But the nice thing about a profession in domesticity is job security; no one wants your position. So feel free to walk out on the job from time to time with the confidence that you are irreplaceable. And if you do feel the need to clean I’ve taken the liberty of changing Snow White’s lyrics a little. Feel free to whistle while you work.

“When there’s just too much to do
Don’t let it bother you,
Just sit right down and have a round
‘till you don’t feel so blue.
Or hand your kids the broom be sure to leave the room,
then turn your little i-pod up so you won’t hear them fume.”

Thursday, April 24, 2008

Monkeys R Us

Animals, whom we have made our slaves, we do not like to consider our equal.”
-Charles Darwin

Where most families practice serial pet ownership with dogs, cats and the occasional hamster, my mother’s family had monkeys. It sounds exotic now, but it was fairly common in Florida where my grandmother grew up. Her sister took in a monkey said to have been a stowaway found on the banana boats docking in Sarasota. My grandmother most likely thought a poodle paled in comparison and brought back her own monkey with her to North Mississippi where she had since set up house. This was the 1950’s and 60’s when worrying about the consequences of trafficking a wild tropical animal to Tupelo was as ludicrous as worrying about your daily pack of Virginia Slims and happy hour Martini during pregnancy.

By the time I was born they were on monkey number three, and most of the more infamous monkey incidents had already taken place. But I do have a faint memory of my grandmother’s back yard; a large expanse of green that always seemed impossible to traverse. My mother says that when I was a toddler, learning to walk, the monkey would follow me and wait until I struggled victoriously to a vertical position then grab the back of my diaper and jerk me down to the ground. I thanked her for this information and said my future therapist would appreciate it also.

The family cat faired much worse. He became the object of unrequited monkey love which no restraining order could have put asunder. The cat had quickly learned that the normal evasive feline moves used in dog pursuits were not effective against a primate with a prehensile tail. If the cat went into a full throttle run the monkey caught up with it in three bounds, if the cat climbed a tree the monkey was already swinging to the top branch waiting to greet him. So the cat did what any self-respecting descendent of the majestic Tiger would do, it slowly tried to slink away without the monkey seeing him. The monkey would blithely let the cat tiptoe a few steps to freedom, then grab the end of the cat’s tail like a rope and reel him in to a crusher bear hug. There the defeated cat would hang limp until it was released for the game to start over all over again. It was all very Pepe le Peu.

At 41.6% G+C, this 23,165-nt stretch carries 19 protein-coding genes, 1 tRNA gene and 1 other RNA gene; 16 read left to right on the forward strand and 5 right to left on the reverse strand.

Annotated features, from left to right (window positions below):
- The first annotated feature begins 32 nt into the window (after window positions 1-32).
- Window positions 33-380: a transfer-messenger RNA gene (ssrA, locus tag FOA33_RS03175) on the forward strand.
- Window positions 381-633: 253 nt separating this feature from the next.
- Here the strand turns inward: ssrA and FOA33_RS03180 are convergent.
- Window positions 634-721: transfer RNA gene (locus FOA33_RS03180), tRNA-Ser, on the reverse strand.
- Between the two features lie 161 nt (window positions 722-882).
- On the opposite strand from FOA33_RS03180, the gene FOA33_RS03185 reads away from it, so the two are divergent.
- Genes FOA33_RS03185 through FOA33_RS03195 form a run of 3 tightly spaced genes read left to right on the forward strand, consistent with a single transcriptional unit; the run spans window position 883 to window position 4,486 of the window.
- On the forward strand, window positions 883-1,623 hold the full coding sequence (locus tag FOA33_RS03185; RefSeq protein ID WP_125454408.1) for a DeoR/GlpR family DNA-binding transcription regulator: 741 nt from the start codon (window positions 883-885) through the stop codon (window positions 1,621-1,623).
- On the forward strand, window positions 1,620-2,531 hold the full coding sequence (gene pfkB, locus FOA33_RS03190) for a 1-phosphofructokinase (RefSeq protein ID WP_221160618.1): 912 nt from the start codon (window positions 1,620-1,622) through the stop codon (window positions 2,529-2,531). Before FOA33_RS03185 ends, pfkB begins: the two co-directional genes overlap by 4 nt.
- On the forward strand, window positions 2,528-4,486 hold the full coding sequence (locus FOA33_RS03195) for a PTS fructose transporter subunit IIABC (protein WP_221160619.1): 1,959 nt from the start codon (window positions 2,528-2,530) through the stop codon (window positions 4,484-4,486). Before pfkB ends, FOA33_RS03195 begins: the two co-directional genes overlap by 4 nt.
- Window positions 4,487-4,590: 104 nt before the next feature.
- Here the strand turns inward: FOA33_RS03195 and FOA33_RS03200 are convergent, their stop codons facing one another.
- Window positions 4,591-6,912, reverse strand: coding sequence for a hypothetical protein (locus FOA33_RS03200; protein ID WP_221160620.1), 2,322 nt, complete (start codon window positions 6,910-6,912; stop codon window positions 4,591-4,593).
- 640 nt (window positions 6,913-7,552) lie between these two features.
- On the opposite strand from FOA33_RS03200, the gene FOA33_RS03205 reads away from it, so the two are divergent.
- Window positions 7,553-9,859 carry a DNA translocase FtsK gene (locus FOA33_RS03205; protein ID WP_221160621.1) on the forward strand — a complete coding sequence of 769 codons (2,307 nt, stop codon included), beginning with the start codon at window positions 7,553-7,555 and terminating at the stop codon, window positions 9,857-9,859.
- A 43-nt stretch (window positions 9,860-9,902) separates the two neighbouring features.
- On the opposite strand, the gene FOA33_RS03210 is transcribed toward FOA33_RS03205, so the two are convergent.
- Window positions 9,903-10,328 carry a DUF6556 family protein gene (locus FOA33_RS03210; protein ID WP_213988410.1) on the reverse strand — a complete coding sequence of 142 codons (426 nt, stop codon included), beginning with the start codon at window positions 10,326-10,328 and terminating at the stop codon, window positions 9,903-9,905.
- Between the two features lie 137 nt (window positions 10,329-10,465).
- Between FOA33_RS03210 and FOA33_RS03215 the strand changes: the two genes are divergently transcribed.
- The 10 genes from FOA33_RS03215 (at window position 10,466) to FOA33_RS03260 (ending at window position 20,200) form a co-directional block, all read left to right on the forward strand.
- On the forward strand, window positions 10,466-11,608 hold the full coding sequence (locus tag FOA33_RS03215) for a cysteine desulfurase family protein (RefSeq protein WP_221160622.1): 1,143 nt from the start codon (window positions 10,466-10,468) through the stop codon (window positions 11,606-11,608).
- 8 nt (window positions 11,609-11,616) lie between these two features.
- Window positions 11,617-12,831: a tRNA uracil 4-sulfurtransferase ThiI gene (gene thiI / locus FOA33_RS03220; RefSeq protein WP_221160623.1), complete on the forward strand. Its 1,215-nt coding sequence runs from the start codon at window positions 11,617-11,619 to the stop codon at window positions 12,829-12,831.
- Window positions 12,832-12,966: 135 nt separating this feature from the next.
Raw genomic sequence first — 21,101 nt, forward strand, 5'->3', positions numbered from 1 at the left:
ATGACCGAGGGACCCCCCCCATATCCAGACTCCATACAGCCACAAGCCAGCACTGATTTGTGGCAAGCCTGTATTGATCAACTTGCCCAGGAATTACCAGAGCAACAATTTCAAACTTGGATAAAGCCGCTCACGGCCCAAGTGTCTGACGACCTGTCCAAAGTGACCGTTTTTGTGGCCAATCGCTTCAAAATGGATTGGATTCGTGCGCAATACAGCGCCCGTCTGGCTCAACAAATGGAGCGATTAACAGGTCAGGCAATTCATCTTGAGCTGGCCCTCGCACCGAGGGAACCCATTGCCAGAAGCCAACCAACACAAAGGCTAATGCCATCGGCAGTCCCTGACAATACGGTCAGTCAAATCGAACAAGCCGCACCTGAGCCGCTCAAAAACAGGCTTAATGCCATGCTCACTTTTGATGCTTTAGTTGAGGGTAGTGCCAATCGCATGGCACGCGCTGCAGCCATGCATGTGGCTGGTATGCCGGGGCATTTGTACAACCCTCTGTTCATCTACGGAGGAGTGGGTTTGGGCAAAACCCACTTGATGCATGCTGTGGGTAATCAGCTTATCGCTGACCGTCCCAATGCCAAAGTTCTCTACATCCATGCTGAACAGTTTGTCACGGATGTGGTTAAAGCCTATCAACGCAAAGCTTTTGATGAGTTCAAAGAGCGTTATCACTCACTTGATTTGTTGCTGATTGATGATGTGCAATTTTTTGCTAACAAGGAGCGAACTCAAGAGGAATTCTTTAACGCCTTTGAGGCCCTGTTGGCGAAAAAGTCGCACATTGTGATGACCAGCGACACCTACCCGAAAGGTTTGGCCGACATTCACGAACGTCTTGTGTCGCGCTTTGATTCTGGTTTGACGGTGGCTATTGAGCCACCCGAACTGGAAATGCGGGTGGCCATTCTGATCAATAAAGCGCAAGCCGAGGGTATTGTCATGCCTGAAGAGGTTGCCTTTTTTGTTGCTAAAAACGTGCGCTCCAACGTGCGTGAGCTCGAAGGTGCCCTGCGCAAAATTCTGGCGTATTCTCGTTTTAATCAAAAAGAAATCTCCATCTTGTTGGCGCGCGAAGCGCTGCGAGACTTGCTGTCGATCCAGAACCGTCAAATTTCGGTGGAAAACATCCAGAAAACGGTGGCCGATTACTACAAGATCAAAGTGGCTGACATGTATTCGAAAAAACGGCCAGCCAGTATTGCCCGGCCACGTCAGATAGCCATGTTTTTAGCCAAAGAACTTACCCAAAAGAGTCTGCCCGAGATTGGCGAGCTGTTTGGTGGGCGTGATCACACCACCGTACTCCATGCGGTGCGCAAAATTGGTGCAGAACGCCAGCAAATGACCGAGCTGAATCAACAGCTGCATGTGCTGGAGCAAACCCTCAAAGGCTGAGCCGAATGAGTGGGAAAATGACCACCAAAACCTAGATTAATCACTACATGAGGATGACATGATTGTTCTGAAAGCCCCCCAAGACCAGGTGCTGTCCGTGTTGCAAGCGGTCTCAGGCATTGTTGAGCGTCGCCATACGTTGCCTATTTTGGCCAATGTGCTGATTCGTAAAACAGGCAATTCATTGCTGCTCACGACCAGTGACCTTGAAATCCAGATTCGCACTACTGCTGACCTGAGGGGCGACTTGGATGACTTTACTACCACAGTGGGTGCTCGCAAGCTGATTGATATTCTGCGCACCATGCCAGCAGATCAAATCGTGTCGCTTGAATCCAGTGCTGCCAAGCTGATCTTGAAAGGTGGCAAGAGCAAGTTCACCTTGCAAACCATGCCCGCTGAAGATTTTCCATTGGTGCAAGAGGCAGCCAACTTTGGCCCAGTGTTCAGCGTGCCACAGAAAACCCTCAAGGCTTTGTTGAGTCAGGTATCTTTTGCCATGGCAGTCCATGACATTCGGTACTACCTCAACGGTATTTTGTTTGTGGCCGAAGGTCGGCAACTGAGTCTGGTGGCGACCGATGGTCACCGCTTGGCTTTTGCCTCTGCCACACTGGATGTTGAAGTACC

When the monkey got bored with the cat there was always human entertainment to be had. One holiday he fished my grandfather’s dentures out of the glass on his bedside and ran up a tree where the family gathered to coax the monkey down so my grandfather could eat his Thanksgiving dinner. When an old friend looked up my grandparents for a visit, the monkey got two eggs from the refrigerator ran up the back of his chair and cracked them on his head. The man screamed so loud that the otherwise potty trained monkey lost all bowel function on the spot. We now own dogs.

Copyright Mimi Holland Lilly 2007